Tennessee football coach Butch Jones, shown during the Big Orange Caravan stop in Chattanooga last month, had reason to smile this week after the Vols added another highly rated recruit for their next signing class.

KNOXVILLE — The Tennessee Volunteers continued to gain momentum in football recruiting this week as another top in-state player committed to them, catapulting their 2018 class into the nation's top five.

Greg Emerson, a four-star defensive end from North Side High School in Jackson, voiced his commitment during an NFL Network broadcast from The Opening, an elite recruiting camp at Nike headquarters in Oregon.

"I said I was going to do it in December, but I guess I can go ahead and let everybody know," Emerson said Monday. "For the next four years, I'll probably be furthering my education at the University of (Tennessee-) Knoxville."

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Tennessee football coach Butch Jones talks with Ollie Lane during the Orange and White Game at Neyland Stadium in April. Lane is Gibbs High School offensive guard and three-star recruit who has committed to the Vols' 2018 signing class.

Emerson's announcement gave Tennessee verbal commitments from six of the state's top nine prospects in the next signing class, based on rankings compiled by That group includes Baylor School safety Brendon Harris.

Barring widespread attrition within the class, Tennessee's recruiting efforts could give coach Butch Jones leverage as he nears the 2017 season with some preseason publications suggesting his job security is trending downward.

The status of the Vols' 2018 recruiting class indicates Jones and his retooled staff are successfully appealing to some of the country's most highly sought high school players, even as preseason publications from Athlon Sports and Street & Smith project Tennessee will finish third in the Southeastern Conference's East Division this year.

Emerson told NFL Network that Tennessee's staff "make me feel at home when I come there."

"Not saying that other people don't make you feel at home," he said. "But you know most people don't try and reach out to you as much as they do."

Emerson is Tennessee's seventh four-star recruit committed for the Vols' 2018 class, which has 16 players committed, including one five-star and eight three-star prospects, according to 247Sports. Only Miami, Ohio State and LSU are higher in the team rankings compiled by both 247Sports and Rivals.

The Vols still have a season to play before the recruiting class is cemented, though, and commitments are nonbinding. The earliest high school players in the 2018 recruiting class can sign a binding national letter of intent with a Division I program will come during college football's first-ever early signing period, set for Dec. 20-22 this year. The traditional signing period begins Feb. 7, 2018.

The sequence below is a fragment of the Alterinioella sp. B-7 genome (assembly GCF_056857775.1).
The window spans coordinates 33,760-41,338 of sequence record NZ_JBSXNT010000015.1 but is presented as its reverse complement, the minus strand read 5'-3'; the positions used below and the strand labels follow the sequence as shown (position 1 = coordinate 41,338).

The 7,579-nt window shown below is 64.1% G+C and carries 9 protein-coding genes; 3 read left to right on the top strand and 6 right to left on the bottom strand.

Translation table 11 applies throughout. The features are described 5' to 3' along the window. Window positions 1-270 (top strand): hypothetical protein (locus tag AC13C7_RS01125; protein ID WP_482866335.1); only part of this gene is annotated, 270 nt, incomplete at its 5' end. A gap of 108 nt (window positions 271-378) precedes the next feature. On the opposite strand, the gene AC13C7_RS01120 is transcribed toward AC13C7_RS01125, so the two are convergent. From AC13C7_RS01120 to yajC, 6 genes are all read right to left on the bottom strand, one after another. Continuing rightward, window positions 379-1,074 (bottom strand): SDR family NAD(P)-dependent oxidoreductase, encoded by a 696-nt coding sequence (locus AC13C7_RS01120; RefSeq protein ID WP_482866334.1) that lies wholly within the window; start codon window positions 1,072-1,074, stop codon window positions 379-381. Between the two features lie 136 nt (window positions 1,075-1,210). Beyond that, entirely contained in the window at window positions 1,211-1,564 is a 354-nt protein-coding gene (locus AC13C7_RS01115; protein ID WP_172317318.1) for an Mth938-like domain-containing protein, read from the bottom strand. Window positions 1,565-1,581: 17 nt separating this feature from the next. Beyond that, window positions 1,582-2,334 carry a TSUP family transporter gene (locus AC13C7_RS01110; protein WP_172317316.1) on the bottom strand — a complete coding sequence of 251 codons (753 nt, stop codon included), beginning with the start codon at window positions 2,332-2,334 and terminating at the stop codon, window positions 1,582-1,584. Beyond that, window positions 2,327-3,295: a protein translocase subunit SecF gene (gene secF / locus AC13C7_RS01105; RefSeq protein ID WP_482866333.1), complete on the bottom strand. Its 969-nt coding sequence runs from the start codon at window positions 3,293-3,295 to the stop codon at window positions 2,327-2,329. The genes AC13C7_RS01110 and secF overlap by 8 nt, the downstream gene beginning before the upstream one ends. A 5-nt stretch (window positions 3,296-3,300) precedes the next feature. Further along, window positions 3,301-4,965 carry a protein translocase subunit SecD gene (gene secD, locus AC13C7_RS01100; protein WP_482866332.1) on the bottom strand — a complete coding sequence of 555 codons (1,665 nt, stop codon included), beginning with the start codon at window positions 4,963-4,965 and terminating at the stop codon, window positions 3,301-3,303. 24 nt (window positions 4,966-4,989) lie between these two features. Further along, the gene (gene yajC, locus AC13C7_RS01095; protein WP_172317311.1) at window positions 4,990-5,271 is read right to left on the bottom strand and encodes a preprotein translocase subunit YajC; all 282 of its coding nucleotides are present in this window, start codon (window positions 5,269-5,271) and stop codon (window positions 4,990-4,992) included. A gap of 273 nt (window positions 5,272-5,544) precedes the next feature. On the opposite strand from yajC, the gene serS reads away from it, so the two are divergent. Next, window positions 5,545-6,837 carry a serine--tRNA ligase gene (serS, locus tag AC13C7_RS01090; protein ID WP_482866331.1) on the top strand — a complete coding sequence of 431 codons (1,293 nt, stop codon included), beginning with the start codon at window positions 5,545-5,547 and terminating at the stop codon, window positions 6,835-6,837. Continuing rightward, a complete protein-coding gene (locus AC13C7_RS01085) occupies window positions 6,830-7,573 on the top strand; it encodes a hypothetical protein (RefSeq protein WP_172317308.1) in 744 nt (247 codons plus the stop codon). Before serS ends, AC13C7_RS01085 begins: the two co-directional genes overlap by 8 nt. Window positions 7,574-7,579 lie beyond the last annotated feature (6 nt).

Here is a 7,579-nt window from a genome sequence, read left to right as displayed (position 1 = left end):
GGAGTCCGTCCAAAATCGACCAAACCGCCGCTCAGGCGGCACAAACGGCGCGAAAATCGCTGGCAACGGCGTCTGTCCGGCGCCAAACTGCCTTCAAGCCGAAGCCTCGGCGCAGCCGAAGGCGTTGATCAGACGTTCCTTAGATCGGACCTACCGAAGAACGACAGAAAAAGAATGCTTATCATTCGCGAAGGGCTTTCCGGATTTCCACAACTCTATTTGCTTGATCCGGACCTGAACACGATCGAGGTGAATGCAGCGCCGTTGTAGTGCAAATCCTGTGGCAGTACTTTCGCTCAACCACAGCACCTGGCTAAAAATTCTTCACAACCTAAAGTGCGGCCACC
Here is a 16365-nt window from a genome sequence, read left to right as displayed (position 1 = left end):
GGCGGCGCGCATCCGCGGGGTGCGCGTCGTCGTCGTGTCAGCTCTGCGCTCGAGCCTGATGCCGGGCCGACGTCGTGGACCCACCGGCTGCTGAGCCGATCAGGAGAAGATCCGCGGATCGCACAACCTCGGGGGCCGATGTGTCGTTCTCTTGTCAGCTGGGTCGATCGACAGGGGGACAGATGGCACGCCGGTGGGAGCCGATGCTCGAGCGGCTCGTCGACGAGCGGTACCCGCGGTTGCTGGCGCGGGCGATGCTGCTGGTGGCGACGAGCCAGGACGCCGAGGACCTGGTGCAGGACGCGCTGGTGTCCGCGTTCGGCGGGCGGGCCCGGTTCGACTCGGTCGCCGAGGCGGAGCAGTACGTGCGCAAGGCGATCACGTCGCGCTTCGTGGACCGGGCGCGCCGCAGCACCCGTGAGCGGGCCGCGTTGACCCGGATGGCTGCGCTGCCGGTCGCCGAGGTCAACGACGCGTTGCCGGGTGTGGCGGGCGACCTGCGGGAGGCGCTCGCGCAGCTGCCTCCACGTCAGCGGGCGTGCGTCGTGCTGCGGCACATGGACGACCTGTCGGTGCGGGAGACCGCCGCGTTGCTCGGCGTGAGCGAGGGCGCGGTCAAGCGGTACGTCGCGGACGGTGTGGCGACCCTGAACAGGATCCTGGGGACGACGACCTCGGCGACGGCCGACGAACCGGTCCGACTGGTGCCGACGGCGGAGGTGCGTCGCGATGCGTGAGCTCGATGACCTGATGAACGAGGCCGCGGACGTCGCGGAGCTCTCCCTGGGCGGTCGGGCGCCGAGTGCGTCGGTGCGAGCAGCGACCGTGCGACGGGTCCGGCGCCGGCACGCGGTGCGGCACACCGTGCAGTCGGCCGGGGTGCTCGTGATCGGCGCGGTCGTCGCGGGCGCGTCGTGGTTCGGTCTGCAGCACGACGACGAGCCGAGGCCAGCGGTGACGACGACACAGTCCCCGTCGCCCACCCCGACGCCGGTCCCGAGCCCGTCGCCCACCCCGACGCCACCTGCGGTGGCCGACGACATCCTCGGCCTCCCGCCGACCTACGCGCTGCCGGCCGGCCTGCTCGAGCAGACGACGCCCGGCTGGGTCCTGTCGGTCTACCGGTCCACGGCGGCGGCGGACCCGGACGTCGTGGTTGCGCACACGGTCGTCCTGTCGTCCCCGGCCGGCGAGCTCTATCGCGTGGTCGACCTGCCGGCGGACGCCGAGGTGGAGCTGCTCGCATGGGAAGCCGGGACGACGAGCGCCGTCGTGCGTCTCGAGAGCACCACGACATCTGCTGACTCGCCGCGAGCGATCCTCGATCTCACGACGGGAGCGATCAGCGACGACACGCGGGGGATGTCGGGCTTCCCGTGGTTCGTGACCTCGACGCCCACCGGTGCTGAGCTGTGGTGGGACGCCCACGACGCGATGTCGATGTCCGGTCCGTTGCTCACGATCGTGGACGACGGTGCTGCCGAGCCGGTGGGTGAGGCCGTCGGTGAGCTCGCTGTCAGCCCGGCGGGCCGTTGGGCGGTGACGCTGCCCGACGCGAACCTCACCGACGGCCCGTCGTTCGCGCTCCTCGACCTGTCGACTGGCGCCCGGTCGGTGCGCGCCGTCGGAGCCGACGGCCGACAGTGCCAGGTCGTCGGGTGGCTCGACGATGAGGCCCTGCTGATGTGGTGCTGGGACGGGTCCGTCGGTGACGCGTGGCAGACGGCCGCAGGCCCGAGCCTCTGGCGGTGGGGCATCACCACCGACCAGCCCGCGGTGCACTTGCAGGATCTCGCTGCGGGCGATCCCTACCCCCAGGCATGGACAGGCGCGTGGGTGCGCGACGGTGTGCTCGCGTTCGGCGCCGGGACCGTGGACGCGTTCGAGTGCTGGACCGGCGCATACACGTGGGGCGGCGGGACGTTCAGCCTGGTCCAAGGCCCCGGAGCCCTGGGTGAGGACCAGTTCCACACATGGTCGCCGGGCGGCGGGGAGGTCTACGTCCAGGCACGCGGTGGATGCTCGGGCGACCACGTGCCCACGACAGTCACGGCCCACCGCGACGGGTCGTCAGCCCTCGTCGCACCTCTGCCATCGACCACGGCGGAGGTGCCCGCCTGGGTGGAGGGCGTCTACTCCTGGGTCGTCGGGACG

Tennessee athletic director John Currie, who took over this spring, has been publicly supportive of Jones. But Jones has yet to secure a contract extension, and his deal expires after the 2020 season.

"We've had a lot of conversations about our program," Currie said when asked about Jones' contract last month. "But we're really focused on getting ready for the season, doing a great job in recruiting — as he is doing — and getting to know each other. I'm thrilled. I couldn't be more pleased with being able to work with Coach Jones. He cares so much."

After the loss of six players to the NFL draft and a significant revamping of the coaching staff after the Vols went 9-4 last season, Tennessee enters this season with less hype than a year ago.

During next week's trip to SEC Media Days in Hoover, Ala., the Vols are likely to be tabbed to finish in the middle of the division by media, who are likely to press Jones about the progress made in his first four seasons as coach.

Jones has consistently defended his work, which includes three straight bowl wins and a 30-21 overall record after inheriting a depleted roster from former coach Derek Dooley after the 2012 season.

Contact staff writer David Cobb at


Tennessee commitments for the 2018 football recruiting class (star ratings issued by

› Cade Mays — five-star offensive tackle; Knoxville Catholic

› Lyn-J Dixon — four-star running back; Taylor County (Butler, Ga.)

› Greg Emerson — four-star defensive end; North Side (Jackson, Tenn.)

› Brendon Harris — four-star safety; Baylor School

› Brant Lawless — four-star defensive tackle; Nashville Christian School

› D’Andre Litaker — four-star defensive tackle; Riverdale (Murfreesboro, Tenn.)

› Adrian Martinez — four-star quarterback; Clovis West (Fresno, Calif.)

› Alontae Taylor — four-star athlete; Coffee County Central (Manchester, Tenn.)

› Jamarcus Chatman — three-star defensive tackle; Rome (Ga.)

› Brandon Cross — three-star cornerback; Jones (Orlando, Fla.)

› Anthony Grant — three-star running back; Buford (Ga.)

› Jatavious Harris — three-star wide receiver; Baldwin (Milledgeville, Ga.)

› Tanner Ingle — three-star cornerback; Dr. Phillips (Orlando, Fla.)

› Ollie Lane — three-star offensive guard; Gibbs (Corryton, Tenn.)

› Michael Penix — three-star quarterback; Tampa Bay Tech (Tampa, Fla.)

› Jacob Warren — three-star tight end; Farragut (Knoxville)

This story was updated July 4 at 11:40 p.m.